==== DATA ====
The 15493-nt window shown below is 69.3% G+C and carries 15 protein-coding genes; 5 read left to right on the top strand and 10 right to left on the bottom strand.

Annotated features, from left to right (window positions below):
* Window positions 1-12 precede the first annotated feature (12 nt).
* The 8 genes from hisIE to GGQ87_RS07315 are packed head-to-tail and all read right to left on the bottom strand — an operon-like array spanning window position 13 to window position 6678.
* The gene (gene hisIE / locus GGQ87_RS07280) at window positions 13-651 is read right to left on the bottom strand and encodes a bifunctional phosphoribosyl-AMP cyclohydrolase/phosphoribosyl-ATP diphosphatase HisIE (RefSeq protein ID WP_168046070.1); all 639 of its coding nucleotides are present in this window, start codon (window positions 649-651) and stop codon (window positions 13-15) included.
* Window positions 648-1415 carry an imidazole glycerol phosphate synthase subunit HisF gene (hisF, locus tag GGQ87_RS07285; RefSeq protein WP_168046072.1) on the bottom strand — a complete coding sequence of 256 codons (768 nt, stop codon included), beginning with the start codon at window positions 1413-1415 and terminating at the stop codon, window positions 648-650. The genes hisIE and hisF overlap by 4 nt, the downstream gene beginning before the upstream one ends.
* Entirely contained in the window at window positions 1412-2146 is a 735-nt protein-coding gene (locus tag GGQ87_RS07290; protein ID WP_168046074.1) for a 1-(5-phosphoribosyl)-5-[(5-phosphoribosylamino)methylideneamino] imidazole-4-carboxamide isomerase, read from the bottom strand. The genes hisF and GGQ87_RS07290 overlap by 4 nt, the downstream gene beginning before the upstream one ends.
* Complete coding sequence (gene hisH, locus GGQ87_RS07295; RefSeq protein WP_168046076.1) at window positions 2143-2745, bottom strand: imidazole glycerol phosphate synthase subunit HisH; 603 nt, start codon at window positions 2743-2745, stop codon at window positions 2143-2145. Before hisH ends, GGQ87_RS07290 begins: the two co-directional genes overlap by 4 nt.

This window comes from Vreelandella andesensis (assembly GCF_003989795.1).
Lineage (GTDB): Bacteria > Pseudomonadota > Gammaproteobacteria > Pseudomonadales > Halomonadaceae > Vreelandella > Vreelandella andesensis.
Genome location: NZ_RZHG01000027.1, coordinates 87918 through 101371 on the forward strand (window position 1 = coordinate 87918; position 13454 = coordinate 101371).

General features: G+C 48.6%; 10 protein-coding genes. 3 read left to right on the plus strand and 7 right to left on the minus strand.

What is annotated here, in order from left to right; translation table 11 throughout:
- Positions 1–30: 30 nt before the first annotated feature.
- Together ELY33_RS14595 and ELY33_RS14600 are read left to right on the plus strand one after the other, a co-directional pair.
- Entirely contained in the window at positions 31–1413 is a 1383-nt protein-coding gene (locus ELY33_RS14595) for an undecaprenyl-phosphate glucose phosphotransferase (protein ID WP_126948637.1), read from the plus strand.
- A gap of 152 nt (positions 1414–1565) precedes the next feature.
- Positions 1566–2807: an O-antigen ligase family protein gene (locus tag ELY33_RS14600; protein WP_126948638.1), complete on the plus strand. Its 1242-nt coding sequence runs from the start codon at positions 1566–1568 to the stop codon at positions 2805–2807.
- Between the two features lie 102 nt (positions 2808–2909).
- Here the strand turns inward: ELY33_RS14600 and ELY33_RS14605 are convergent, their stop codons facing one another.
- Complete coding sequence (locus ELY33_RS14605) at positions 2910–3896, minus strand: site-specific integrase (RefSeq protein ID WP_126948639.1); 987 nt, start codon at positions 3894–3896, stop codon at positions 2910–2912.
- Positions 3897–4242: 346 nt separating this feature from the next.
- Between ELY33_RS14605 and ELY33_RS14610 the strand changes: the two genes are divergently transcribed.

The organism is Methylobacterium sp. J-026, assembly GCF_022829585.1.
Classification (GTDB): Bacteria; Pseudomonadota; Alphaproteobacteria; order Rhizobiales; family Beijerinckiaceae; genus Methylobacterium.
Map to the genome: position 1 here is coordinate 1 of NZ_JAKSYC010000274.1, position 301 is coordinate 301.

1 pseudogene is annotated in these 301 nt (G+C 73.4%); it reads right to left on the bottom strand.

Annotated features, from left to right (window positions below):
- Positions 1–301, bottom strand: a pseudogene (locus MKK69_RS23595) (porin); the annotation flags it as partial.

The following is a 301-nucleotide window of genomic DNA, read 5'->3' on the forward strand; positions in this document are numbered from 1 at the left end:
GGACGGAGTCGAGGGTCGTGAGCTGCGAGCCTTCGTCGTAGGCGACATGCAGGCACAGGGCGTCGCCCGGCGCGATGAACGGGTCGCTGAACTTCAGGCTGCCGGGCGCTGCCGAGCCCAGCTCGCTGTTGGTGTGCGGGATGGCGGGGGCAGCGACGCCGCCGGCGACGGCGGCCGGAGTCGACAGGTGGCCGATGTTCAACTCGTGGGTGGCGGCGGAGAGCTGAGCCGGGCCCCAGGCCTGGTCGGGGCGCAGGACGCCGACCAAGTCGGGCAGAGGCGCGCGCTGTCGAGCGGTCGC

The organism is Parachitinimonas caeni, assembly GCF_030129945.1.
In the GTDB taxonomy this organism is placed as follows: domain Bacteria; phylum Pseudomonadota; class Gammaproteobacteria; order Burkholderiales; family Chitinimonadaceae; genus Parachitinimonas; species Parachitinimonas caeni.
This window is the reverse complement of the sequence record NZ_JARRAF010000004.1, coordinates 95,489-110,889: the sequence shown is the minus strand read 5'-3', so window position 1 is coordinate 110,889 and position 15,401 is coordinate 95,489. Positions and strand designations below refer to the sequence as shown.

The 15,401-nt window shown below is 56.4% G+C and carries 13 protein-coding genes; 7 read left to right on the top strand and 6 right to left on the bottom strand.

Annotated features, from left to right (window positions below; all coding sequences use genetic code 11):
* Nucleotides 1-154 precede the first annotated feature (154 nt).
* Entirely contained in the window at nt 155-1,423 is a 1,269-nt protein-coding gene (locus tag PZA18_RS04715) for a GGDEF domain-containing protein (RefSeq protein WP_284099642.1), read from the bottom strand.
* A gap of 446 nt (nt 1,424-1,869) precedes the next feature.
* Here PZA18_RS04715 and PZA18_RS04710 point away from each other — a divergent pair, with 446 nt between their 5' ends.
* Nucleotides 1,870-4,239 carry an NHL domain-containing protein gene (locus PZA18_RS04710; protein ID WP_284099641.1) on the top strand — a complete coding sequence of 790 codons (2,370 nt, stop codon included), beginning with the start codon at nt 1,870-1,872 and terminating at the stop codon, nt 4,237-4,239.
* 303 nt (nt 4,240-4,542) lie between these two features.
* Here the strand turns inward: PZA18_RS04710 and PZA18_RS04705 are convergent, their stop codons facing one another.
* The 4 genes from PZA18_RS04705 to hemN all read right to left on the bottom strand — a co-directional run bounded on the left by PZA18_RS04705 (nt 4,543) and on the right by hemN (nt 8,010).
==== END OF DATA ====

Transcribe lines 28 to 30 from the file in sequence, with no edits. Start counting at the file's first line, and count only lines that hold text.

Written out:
Annotated features, from left to right (window positions below):
- Positions 1–301, bottom strand: a pseudogene (locus MKK69_RS23595) (porin); the annotation flags it as partial.

The following is a 301-nucleotide window of genomic DNA, read 5'->3' on the forward strand; positions in this document are numbered from 1 at the left end: